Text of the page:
Computer modeling is widely used to design medical devices and to inform preclinical testing. In recent years, higher-risk uses of modeling and simulation (M&S) have emerged including using M&S to replace physical bench testing and to perform in silico clinical trials. These uses of M&S have the potential to transform the evaluation of medical device safety and effectiveness, reducing time to market and expediting patient access to life-saving technology. Given the potential risk to patients, however, we must ensure that the M&S is credible. In this talk, I will describe our policy and research efforts at the U.S. FDA to advance the use of credible computer M&S for medical device regulatory decision making. I will begin by providing an overview of our regulatory policy initiatives for M&S. I will then summarize collaborative research in which we are advancing the use of M&S to reduce preclinical device testing and for in silico clinical trials. A common theme in this research is the use of verification, validation, and uncertainty quantification methods to demonstrate the credibility of computer modeling to ensure that it is trustworthy for making regulatory decisions.



Dr. Christophe Baudot & Prof. Philippe Rouch
Chief Medical Doctor, Paris Saint-Germain & Professor of Biomechanics,  Arts et Métiers, Paris, France

Lecture: Challenges in Sport Biomechanics

Christophe Baudot is Chief Medical Doctor at PSG since 2019. He was before the Chief Medical Doctor at Olympique Lyonnais between 2016 and 2019 and Chief Medical Doctor at Olympique de Marseille from 2007 to 2016. He also has a huge experience in Rugby being Chief Medical Doctor of the French team from 2003 to 2007 and Chief Medical Doctor of Union Bègles Bordeaux from 1997 to 2006. He is also in charge of the Medical Stadium near Bordeaux, a very innovative structure offering a global charge around the concept of movement based on the latest technologies, with the objective of improving the better life of the patients and customers, whether they are top athletes or amateurs.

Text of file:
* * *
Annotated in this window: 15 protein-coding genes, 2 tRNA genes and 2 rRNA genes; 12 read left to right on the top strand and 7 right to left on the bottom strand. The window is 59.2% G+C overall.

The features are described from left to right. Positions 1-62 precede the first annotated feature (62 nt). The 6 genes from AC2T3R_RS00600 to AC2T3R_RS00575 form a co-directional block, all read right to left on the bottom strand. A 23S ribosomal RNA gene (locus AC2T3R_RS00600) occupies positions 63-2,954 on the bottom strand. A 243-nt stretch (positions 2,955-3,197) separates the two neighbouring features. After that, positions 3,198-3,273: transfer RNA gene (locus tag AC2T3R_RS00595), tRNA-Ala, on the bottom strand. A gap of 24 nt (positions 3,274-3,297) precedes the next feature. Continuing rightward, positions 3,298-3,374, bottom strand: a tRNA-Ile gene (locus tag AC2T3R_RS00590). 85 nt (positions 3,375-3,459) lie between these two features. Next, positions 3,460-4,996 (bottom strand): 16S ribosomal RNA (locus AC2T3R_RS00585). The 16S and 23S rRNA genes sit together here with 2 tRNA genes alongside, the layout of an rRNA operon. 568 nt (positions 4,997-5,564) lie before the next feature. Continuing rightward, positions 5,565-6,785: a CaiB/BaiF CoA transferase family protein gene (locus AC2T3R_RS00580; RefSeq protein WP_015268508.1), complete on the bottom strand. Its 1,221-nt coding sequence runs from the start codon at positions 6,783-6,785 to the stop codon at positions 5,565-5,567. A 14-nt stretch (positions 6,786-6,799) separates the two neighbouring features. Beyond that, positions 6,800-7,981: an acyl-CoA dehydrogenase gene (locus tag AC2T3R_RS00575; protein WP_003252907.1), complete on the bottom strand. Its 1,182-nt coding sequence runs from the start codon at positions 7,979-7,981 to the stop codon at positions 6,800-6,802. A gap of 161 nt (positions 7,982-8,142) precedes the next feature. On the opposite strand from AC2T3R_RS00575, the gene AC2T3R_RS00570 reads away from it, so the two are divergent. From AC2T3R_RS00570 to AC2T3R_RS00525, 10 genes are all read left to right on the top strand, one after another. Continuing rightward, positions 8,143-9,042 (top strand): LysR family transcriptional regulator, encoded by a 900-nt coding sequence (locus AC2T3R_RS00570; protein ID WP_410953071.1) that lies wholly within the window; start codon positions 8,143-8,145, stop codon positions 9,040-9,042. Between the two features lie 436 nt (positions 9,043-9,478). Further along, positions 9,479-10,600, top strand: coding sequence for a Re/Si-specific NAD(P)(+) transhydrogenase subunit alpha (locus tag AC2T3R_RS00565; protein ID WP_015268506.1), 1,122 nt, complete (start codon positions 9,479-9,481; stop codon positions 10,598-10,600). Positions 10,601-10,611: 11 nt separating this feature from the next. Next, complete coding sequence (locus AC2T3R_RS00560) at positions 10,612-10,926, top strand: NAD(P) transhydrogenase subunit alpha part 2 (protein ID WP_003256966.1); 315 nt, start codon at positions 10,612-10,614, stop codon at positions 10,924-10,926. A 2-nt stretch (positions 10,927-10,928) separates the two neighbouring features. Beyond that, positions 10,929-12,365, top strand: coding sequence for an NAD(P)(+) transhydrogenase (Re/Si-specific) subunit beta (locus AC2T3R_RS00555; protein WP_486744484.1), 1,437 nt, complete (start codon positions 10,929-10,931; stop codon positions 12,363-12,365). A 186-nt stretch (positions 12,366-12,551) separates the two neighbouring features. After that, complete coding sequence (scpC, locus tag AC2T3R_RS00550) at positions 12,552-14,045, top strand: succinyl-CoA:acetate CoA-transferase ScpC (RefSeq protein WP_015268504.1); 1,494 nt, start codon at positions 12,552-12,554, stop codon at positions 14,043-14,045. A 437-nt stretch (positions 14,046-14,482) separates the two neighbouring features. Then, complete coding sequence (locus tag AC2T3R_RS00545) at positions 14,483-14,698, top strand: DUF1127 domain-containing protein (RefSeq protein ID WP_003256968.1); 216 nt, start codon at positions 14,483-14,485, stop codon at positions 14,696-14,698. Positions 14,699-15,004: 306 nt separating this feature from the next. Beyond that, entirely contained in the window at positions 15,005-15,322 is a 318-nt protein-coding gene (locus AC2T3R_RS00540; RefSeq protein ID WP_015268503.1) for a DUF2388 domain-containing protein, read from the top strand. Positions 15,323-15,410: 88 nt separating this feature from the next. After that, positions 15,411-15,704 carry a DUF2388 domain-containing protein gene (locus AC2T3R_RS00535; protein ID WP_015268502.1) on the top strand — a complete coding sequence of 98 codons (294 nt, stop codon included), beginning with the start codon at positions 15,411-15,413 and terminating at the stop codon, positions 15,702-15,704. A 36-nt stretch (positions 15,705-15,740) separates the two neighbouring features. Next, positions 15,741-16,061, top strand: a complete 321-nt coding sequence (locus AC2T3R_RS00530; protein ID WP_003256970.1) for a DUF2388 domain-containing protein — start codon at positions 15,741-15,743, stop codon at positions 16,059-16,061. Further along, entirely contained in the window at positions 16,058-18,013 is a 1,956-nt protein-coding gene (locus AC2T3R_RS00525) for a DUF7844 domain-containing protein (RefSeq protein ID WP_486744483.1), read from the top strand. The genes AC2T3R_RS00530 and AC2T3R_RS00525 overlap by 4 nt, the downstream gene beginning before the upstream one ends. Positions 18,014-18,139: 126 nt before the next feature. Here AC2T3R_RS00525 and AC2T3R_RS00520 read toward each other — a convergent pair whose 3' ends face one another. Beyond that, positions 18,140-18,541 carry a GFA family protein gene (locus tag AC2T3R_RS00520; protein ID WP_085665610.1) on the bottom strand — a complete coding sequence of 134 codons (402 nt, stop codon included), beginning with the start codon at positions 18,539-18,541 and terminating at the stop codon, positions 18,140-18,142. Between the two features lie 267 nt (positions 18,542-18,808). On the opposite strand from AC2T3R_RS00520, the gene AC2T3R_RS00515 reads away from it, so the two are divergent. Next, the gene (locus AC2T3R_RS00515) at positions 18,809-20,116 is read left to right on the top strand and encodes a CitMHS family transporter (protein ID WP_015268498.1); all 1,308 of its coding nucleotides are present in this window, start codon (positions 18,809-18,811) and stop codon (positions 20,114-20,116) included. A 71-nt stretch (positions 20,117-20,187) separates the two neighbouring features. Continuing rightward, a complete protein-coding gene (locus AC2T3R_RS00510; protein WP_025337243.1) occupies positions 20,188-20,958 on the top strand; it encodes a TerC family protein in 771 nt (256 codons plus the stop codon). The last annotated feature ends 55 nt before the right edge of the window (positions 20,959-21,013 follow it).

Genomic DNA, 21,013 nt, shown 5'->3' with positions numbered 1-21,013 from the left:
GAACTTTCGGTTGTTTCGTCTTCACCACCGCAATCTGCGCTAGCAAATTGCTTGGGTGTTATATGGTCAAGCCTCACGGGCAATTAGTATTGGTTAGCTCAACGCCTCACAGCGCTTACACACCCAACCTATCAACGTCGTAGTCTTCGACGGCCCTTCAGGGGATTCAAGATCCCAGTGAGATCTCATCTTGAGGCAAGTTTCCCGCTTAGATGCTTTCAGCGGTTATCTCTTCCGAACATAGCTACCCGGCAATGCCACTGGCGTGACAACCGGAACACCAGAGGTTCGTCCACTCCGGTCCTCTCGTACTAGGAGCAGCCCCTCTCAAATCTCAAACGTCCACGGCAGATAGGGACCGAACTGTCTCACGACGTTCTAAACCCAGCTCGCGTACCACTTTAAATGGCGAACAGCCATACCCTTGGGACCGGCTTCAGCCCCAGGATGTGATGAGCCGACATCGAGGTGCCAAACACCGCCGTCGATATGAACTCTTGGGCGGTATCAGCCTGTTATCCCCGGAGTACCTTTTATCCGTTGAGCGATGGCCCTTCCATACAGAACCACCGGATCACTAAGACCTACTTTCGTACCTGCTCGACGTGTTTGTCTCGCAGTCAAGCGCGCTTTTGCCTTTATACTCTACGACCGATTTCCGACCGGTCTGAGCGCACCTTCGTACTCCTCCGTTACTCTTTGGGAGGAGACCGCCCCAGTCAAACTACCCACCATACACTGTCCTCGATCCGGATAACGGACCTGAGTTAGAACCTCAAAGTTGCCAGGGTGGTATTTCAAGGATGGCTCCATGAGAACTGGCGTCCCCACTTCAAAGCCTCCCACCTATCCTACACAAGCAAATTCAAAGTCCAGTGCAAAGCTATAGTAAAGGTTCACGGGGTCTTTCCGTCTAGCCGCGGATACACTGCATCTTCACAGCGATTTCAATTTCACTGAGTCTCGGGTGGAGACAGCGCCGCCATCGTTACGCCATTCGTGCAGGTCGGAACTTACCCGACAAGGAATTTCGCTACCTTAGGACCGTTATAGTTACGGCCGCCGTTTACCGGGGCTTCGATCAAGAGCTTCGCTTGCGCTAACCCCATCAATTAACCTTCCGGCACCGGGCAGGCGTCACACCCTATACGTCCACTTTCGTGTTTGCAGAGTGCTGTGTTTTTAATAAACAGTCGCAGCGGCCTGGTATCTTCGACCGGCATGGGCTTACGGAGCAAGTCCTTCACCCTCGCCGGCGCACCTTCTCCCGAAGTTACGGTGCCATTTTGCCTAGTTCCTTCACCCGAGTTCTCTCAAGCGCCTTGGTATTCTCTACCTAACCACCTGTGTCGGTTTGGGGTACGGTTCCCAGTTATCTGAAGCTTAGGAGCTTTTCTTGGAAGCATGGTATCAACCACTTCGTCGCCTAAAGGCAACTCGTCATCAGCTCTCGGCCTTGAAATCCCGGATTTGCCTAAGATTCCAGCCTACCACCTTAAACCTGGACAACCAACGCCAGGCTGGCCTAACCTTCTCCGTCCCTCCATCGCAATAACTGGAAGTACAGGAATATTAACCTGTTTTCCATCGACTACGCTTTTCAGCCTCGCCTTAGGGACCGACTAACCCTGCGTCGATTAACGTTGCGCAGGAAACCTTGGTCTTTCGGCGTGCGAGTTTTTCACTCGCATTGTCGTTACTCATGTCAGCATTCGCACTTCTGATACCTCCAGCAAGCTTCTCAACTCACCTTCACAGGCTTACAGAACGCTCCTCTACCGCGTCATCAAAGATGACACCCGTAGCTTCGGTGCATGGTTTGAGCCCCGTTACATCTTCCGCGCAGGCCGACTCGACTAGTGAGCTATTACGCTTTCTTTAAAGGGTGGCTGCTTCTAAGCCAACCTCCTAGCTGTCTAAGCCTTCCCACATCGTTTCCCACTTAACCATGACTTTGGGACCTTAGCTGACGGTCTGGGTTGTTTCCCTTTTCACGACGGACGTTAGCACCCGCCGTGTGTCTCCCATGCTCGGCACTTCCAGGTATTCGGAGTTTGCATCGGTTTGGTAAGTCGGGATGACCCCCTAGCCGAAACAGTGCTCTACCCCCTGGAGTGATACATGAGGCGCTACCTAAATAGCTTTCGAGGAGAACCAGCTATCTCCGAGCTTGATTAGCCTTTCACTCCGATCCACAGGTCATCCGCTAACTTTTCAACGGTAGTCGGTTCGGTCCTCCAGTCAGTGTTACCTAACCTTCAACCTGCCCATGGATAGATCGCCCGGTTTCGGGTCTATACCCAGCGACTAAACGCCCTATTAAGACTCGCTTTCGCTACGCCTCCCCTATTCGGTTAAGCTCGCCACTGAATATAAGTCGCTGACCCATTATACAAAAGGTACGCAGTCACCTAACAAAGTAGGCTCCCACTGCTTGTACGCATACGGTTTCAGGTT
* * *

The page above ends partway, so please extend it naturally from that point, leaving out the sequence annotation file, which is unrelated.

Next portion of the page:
Philippe Rouch is a Professor at the Arts et Métiers in Biomechanics since 2010 and former Director of the IBHGC and the Ensam campus of Paris. He is very involved in Sport Biomechanics and working with several professional clubs in both soccer and rugby. He’s also working with several French sport federations in order to develop personalized model of the athlete to optimize performance and reduce the risk of an injury.

Physical activity has major beneficial impacts on health. They can be as immediate as improving sleep quality, reducing feeling of anxiety or reducing blood pressure. In the same time physical activity provides important long-term health benefits for chronic disease prevention as reducing risks of developing dementia or risk of depression, lowering risk of heart disease, stroke and diabetes, lowering risks of dedicated cancers, improving bone health and reducing risks of weight gain and improving balance and coordination. However, at the same time, professional sport can involve a high rate of injuries with high impact on the player and the health care systems as knee ankle and foot injuries, concussion or hamstrings injuries to just cite a few of them. the purpose of this presentation is to start from the medical point of view coming from a world expert in sports medicine, Dr. Chistophe Baudot who worked in the past at Olympique de Marseille, at Olympique Lyonnais and is now Chief Medical Doctor at PSG taking in charge of the best players in the world like Kylian Mbappé and Lionel Messi and to see what would be the needs in numerical simulation which would make it possible to bring elements of answers to the questions still open today. This presentation will therefore be an exchange between Dr. Christophe Baudot and Professor Philippe Rouch, a specialist in the biomechanics of sport and involved with a large number of professional clubs and numerous sports federations.